Timon: Hakuna Matata!

Simba: Hakuna matata?

Pumbaa: Yeah, it's our motto.

            And when - in Simba's absence from his country - the oppression there becomes unbearable, the old counsellor Rafiki goes in search of the young lion to remind him of his responsibilities, he evokes the memory of his deceased father, the lion Mufasa.

            And invites him to contemplate his father face on the surface of a lake.

Simba: You knew my father?

Rafiki: {Monotone} Correction - I know your father.

Simba: I hate to tell you this, but... he died. A long time ago.

Rafiki: Nope. Wrong again! Ha ha hah! He's alive! And I'll show him to you. You follow old Rafiki, he knows the way. Come on!

Look down there.

{Simba quietly and carefully works his way out. He looks over the edge and sees his reflection in a pool of water He first seems a bit startled, perhaps at his own mature appearance, but then realizes what he's looking at.}

Simba: {Disappointed sigh} That's not my father. That's just my reflection.

Rafiki: Noo. Look harder.

{Rafiki motions over the pool. Ripples form, distorting Simba's reflection; they resolve into Mufasa's face. A deep rumbling noise is heard}.

You see, he lives in you.

{Simba is awestruck. The wind picks up. In the air the huge image of Mufasa is forming from the clouds. He appears to be walking from the stars. The image is ghostly at first, but steadily gains color and coherence.}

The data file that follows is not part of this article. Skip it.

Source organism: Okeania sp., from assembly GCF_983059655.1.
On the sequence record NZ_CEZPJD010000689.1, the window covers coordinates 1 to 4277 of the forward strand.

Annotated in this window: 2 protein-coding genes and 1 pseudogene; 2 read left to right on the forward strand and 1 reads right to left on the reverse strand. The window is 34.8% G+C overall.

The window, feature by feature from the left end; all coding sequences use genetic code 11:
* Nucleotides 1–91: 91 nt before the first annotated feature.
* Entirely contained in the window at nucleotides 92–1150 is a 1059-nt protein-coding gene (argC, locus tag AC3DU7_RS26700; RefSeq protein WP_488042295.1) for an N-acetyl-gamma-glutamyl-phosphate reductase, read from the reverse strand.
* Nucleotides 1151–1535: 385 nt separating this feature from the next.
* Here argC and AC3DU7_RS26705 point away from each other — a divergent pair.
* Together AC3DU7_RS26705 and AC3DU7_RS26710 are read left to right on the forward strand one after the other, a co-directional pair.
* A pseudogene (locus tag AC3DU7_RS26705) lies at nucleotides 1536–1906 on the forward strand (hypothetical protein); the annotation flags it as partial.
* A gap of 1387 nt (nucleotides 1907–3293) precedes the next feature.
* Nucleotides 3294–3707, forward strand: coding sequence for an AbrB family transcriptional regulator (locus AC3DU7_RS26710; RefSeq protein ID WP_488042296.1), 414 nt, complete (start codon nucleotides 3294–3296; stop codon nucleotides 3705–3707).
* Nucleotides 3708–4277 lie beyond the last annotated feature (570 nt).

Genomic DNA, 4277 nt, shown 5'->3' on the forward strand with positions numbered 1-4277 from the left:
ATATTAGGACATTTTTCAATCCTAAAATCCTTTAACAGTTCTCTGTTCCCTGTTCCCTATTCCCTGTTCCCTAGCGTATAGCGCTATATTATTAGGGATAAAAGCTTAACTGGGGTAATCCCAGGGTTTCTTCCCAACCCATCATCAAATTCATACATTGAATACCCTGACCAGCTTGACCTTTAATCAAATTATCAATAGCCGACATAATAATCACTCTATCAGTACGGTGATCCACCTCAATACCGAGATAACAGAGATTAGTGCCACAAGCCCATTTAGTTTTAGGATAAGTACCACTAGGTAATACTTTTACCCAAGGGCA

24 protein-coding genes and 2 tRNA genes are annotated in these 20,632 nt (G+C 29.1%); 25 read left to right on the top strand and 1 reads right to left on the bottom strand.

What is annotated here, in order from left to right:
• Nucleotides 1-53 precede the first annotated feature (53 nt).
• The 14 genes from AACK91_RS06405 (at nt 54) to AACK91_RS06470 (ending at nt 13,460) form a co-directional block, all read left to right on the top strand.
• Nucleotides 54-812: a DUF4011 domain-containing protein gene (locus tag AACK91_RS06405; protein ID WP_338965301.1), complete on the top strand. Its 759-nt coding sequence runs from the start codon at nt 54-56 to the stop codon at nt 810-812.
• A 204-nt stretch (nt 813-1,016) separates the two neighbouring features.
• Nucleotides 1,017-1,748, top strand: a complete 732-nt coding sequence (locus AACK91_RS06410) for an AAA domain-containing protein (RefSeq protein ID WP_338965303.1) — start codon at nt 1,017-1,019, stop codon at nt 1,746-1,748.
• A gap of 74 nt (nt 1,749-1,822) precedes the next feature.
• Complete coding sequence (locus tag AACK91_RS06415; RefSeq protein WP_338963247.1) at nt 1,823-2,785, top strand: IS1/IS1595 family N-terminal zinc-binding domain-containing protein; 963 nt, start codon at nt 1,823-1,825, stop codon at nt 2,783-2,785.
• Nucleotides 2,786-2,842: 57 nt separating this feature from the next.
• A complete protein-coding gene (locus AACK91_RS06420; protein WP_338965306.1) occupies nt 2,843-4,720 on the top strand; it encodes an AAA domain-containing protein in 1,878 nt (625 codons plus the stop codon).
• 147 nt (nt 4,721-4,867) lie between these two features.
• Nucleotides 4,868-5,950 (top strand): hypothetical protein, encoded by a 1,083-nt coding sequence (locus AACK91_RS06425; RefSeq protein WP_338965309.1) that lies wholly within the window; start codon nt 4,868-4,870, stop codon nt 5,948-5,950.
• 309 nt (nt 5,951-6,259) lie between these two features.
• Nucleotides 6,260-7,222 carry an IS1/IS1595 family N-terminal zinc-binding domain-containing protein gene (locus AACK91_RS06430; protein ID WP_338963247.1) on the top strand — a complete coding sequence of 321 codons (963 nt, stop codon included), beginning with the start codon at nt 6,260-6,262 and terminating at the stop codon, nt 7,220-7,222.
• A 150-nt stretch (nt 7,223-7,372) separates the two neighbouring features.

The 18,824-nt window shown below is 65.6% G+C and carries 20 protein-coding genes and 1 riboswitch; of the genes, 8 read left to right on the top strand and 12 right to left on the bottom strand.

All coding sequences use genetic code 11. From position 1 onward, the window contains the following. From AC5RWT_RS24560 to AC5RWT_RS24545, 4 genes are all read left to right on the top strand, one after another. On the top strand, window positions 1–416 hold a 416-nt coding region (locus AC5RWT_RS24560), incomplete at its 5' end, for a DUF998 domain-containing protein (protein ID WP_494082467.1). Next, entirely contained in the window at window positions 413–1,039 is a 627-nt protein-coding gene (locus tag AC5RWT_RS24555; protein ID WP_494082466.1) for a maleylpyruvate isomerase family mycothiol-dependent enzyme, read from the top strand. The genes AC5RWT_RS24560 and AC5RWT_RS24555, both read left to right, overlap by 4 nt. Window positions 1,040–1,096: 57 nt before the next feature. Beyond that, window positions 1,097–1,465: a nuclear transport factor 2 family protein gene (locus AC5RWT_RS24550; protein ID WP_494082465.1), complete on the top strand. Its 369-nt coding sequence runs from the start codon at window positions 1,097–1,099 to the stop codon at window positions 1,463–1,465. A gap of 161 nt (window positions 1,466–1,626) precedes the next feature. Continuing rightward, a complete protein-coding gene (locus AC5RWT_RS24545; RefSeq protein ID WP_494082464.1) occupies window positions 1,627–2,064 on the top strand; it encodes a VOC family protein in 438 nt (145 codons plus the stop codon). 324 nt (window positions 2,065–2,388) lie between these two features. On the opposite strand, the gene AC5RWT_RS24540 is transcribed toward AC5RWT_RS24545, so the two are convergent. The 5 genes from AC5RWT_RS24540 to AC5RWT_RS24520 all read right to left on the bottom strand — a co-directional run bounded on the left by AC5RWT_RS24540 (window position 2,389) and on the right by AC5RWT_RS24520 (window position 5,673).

Mufasa: {Quietly at first} Simba...

Simba: Father?

Mufasa: Simba, you have forgotten me.

Simba: No. How could I?

            To terminate Mufasa's answer articulates the two points we have been talking about.

Mufasa: You have forgotten who you are, and so have forgotten me. Look inside yourself, Simba. You are more than what you have become.

Simba: How can I go back? I'm not who I used to be.

{Shot of cloud - Mufasa, with glowing yellow eyes. He is framed

in swirling clouds, radiating golden light.}

Mufasa: Remember who you are. You are my son, and the one true king.

{Close-up of Simba's face, bathed in the golden light, showing

a mixture of awe, fear, and sadness. The image of Mufasa starts to fade.}

Remember who you are.

{Mufasa is disappearing rapidly into clouds. Simba runs into the fields trying to keep up with the image.}

Simba: No. Please! Don't leave me.

Mufasa: Remember...

Simba: Father!

Mufasa: Remember...

Simba: Don't leave me.

Mufasa: Remember...